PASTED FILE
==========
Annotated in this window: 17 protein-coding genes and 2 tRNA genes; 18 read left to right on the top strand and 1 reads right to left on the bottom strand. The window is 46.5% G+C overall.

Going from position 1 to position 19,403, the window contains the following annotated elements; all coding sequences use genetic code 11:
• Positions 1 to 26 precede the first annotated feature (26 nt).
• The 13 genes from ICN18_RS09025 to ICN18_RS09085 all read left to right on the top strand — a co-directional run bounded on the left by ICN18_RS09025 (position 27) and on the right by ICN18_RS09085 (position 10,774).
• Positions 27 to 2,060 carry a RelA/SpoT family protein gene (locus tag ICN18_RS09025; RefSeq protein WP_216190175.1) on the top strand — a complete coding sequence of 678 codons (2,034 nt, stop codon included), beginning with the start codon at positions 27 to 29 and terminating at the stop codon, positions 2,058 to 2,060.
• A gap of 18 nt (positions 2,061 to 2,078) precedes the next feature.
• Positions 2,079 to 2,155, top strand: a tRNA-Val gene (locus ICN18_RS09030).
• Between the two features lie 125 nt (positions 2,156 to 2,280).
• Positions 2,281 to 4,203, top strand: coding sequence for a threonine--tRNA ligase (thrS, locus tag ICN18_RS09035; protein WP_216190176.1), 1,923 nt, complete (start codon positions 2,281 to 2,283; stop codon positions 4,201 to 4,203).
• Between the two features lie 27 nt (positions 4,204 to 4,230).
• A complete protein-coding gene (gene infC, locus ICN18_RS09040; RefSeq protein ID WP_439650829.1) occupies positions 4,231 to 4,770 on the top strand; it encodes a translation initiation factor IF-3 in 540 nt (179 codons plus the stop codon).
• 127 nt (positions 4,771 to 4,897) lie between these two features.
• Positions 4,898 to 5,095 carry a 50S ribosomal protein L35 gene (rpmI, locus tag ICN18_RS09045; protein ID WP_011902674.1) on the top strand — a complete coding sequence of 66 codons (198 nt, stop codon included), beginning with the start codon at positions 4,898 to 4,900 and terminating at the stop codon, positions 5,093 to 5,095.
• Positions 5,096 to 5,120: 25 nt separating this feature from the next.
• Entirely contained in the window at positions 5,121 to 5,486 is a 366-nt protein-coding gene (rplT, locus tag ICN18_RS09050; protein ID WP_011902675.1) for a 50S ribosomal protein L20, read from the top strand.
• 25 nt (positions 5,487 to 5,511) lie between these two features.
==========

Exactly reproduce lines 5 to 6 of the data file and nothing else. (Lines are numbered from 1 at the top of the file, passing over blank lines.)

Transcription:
• Positions 27 to 2,060 carry a RelA/SpoT family protein gene (locus tag ICN18_RS09025; RefSeq protein WP_216190175.1) on the top strand — a complete coding sequence of 678 codons (2,034 nt, stop codon included), beginning with the start codon at positions 27 to 29 and terminating at the stop codon, positions 2,058 to 2,060.
• A gap of 18 nt (positions 2,061 to 2,078) precedes the next feature.